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How Much Water Are You Drinking?

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I often see people carrying around their 1L jugs with them with the intent to drink at least two of those throughout

the day. I also see a lot of people forcing themselves to drink this amount. Is 2L a day really the solution to hydrate properly for everyone?

You guessed it, NO. No it’s not.

In simple terms, we should be drinking when we require hydration. How can you tell though?

Hydration is critical for optimal health – it aids with digestion, muscle contraction, circulation, thermoregulation, and neurologic functioning. By hydrating when you feel your body needs it, is a pretty good rule to follow and it actually has quite a bit of scientific research backing it.

Our bodies have a built in thirst mechanism where it will tell you if you need to drink. If we become slightly dehydrated, our bodies release an anti-diuretic hormone called AVP, which retains more fluid in your body.

To get proper hydration, we need to listen to our thirst mechanisms, cater to your individual needs for fluid and also make adjustments for variables like climate and exercise.

There is no scientific evidence stating that your 8 glasses of water or 2L a day is the rule for optimal health and hydration. There is also no benefit of drinking greater quantities of water. It can actually bring on a condition called hyponatremia where your sodium balance in the body is out of whack (1).

20% of our hydration needs are met through food alone. Especially if you are adhering to Paleo lifestyle where we get lots of veggies and some fruit, which have higher water, content (2).


Dietary sodium helps transport water through the walls of your small intestines where 95% of your fluid absorption takes place. Sodium IS important. People on a Paleo diet are most likely getting less of it than your standard Australian diet peeps and it is actually possible to become deficient in sodium. To rebalance, we make sure to season our foods with a good quality Himalayan salt or sea salt.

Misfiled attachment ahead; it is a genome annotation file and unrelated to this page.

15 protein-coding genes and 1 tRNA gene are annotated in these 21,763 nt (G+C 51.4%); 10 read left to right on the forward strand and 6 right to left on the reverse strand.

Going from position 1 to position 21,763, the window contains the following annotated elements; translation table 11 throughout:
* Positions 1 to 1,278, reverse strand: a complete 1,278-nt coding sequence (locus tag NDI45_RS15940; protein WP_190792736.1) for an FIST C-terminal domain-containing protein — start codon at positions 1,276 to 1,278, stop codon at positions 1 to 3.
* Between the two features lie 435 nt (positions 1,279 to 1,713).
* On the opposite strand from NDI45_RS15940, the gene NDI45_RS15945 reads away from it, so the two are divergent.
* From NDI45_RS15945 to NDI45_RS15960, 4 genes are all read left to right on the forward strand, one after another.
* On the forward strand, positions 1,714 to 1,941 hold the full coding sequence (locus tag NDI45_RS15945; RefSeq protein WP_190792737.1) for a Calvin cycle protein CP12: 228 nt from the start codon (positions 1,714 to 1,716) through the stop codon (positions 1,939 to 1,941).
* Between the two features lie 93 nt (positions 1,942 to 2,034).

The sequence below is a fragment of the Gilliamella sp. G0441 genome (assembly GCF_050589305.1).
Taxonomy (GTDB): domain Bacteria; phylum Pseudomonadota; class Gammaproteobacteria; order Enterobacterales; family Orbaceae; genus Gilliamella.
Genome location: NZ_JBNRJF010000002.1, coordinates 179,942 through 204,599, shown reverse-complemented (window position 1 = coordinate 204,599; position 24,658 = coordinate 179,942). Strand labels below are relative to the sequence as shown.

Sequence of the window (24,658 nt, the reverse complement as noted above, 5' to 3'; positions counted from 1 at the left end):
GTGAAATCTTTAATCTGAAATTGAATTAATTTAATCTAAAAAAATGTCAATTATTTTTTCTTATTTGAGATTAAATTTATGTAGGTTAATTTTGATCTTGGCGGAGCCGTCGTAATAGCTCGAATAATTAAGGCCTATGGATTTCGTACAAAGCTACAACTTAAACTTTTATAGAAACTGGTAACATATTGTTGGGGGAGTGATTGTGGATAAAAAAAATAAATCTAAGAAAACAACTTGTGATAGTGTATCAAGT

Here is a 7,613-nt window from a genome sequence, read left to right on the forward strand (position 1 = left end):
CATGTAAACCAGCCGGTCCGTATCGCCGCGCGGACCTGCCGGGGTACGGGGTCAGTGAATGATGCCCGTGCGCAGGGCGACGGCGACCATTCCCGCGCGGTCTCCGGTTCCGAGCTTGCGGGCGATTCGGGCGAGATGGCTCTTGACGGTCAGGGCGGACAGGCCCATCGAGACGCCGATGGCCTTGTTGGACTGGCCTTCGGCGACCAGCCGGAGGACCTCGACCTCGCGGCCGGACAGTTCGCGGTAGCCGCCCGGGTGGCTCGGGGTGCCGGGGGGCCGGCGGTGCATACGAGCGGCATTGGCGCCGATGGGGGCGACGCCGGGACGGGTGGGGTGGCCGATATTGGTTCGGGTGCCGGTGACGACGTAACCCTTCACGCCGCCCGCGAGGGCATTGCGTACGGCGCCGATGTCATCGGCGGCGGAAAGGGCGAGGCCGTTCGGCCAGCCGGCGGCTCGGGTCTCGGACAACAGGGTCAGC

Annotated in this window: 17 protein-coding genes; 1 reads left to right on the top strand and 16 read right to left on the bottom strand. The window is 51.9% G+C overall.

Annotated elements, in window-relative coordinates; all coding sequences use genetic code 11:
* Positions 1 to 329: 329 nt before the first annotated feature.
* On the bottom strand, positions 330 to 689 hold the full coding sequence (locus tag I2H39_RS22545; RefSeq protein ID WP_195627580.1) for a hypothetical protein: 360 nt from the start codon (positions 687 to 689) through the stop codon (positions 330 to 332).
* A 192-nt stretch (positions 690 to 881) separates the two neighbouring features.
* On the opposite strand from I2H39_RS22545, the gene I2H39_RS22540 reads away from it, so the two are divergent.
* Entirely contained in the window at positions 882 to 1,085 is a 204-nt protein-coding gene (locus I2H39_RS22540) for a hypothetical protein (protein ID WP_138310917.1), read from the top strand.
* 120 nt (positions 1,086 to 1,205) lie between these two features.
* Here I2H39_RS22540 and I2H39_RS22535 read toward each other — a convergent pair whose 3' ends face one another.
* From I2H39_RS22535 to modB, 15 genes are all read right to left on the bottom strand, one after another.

Hydration for Athletes

When we work up a sweat, hydration becomes a little more complex. Longer efforts like marathons or back to back CrossFit competitions or even hard labour work outside in a hot climate make up for demanding physical and metabolic stress on our bodies.

This builds up your hydration needs because you are losing fluids through sweat and because you need to be hydrated in order to perform at a high level of fitness (3).

Athletes need to consider a few things. Exercise duration and intensity, environment and temperature, training status/level, acclimatization, previous hydration level, diet and body mass. There is no one size fits all here.

What Athletes Should Drink

Water is ok for more moderate training, but you are better off consuming a solution to get the best bang for your buck with hydration. This solution is a combination of water, salt and … yes. Sugar (glucose/sucrose) (4).

I know it sounds crazy, but read on.

To allow for maximum water absorption, our bodies require sodium and glucose/sucrose to help with the transportation of water through the channels in our small intestine.

The sugar in this solution is NOT for fuelling. A good example of how to follow this solution is about 470mL of water, a pinch of Himalayan salt and a teaspoon of maple syrup because it has a good composition of sucrose and glucose combined.

How much and When to Drink

There should really be no schedule. Again, drinking to thirst even in extreme conditions. There’s no “per hour” schedule – you simply listen to your body. Be mindful in more demanding situations like a marathon, some people will forget about hydration because their mind is focused so much on pace, so in times like this, it may be beneficial to set reminders.

Practice makes perfect. If you are doing high intensity training or are training in extreme conditions, it would be wise to practice a hydration strategy, which means drinking periodically and drink if it feels comfortable. If you are training for competition, train also for hydration. Understand what your body will require BEFORE heading into competition day.

Bottom line, listen to your body. It knows you best. If it’s telling you to drink, drink. If it’s telling you it can’t handle the 2L a day, don’t force yourself.


(1) Hyponatremia

(2) Nutrition and Healthy Eating

(3) Waterlogged Part II: Trials, Questions, and Suggestions Regarding Hydration and Ultramarathons

(4) Pre- and Post-Race Hydration Status in Hyponatremic and Non-Hyponatremic Ultra-Endurance Athletes